Tom Brady continues to prove his own GOATness, nothing more


Tom Brady clearly beat down a GOAT pretender Sunday night while pushing his new Bucs pals to the NFC Championship Game, one win away from becoming the first squad to host the Super Bowl in its own stadium.

The 43-year-old Brady didn’t necessarily play his best game, but had more than enough to dispatch the NFC South-rival Saints and their 42-year-old future Hall of Fame QB Drew Brees, who threw three interceptions in what was likely his final NFL game and is often put on too high of an historic pedestal by his New Orleans supporters.

Only one aging GOAT could win this one and it was the ageless Brady, completing 18 of 33 passes for 199 yards with two touchdown passes, while adding another score on a QB sneak with no interceptions on the way to the 30-20 win over a Saints team that had beaten the Bucs badly twice in the regular season.

The Bucs are clearly Brady’s team now – in every sense of the description -- and as is customary Brady’s team is still playing late in January.

Brady advances to the NFC title game in his first season in Tampa Bay after guiding his Bucs band of talented teammates to the franchise’s first postseason win since 2002 a week earlier in Washington. In doing so, Brady reaches a conference title game for the 14th time in his 20 years as an NFL starter (in 19 seasons if you remove the 2008 campaign when he missed all but the first quarter of the first game due to a torn ACL).

That’s some real GOAT poo right there.

It’s just the latest accomplishment for a guy whose GOAT status has been well established for years now for anyone with even a hint of objectivity.

It adds to his Hall of Fame resume that is truly light years beyond compare.

It buffs up his is bust.

It tacks on another chapter to the Disney-worthy story of his remarkable career.

In many ways, not enough can be said about what Brady is still doing.

But, regardless of what you’ve heard or read, Brady’s latest, greatest accomplishment does nothing to diminish Bill Belichick’s own greatness.

Sure, Belichick has watched Brady’s recent postseason successes the same way the rest of us have, from his couch. (Oh to be a No-see-um on that Nantucket wall!)

The supposed GOAT coach was left on the outside looking in on the playoffs for the first time since 2008 – yes, the last time he had to field a team without Brady – because he couldn’t coach up Cam Newton into being even a competitive NFL passer and really couldn’t get enough out of a roster of, to try to put it kindly, underwhelming talent. (Damn you, Belichick the GM!)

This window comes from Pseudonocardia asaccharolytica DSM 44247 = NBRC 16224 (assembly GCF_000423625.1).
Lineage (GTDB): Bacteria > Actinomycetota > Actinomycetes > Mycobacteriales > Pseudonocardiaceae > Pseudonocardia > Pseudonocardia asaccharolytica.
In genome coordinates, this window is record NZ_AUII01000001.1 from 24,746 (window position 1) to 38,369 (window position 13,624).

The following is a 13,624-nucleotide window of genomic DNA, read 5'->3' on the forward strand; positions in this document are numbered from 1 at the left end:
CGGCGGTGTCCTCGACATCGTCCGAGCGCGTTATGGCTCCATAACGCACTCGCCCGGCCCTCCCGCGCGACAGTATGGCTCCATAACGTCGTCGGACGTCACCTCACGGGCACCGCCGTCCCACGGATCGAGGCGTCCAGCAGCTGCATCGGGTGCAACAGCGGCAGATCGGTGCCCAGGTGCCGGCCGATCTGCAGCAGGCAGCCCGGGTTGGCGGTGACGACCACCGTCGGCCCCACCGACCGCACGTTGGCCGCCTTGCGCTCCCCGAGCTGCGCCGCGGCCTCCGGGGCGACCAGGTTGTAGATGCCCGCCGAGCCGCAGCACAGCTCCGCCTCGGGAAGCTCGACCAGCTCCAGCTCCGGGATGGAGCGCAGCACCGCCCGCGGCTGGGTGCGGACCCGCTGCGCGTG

But it’s one year. One small sample in a much more grand comparison.

Brady turned his back on a Patriots team that he was well aware had talent concerns, especially at the pass-catching positions that most affected his own performance and, at least a year ago, mood. He swapped that out for one of if not the most talented groups of wide receivers and tight ends in the league, joining forces with a Bruce Arians-led team that won seven games a year ago.

Brady helped the team win four more regular season games, while his former team won just seven games to see a five-game net loss in the win column.

He helped break a postseason drought of two decades in Tampa Bay while simultaneously helping break a 20-year run of success in Foxborough.

The circumstantial evidence is a bit damning, your honor.

Brady is obviously winning right now, no matter how you measure it. He’s succeeding in his post-Belichick playing days.

But, Belichick’s post-Brady results certainly have to be judged in a larger window than the makeshift, sign-a-subpar-QB-on-the-fly, COVID-controlled 2020 season that we just witnessed.

Belichick’s own relative greatness was established over a consistent 20 years with Brady in New England. It should take more than just one year to tear that all down. Much the way Brady’s midseason struggles in Tampa Bay weren’t necessarily a sign that he was done. Because he clearly wasn’t.
Small sample sizes lead to premature and inaccurate conclusions.

Brady will have another chance to dispatch a GOAT pretender this coming Sunday when he faces off with How-does-he-have-only-one-ring? Packers QB Aaron Rodgers in Green Bay. After that he might even have a shot to battle modern marvel and too-quickly-anointed legend Patrick Mahomes if another Super Bowl run is really in the making for the TB12 brand.

Make no mistake, Brady is adding to his legendary, unprecedented greatness.

He’s proving both Father Time and Belichick wrong in regards to his capabilities at his age.

What he’s not necessarily doing, though, is proving that Belichick simply rode his Canton-bound coattails for two decades of success in New England, even if he’s potentially planted that seed of doubt.

He’s not definitively answering the question that the entire social media-driven sports world and talk radio airwaves have pondered for years -- Who was more responsible for the Patriots dynasty, Brady or Belichick?

That’s a question that likely will never be answered beyond reasonable discussion, and certainly won’t be after one year of Belichick and Brady competing apart. Hell, it probably doesn’t even really have an answer, likely one of those sum-greater-than-parts scenarios.

Brady’s having success in his first season without Belichick.

Belichick failed in his first season without Brady.

Those are the indisputable facts.

It is what it is.

But that doesn’t necessarily tell us what we’re aching to know in regards to all those years of success and fun in Foxborough.

Sorry, but if we’re being honest there’s much more to it than that.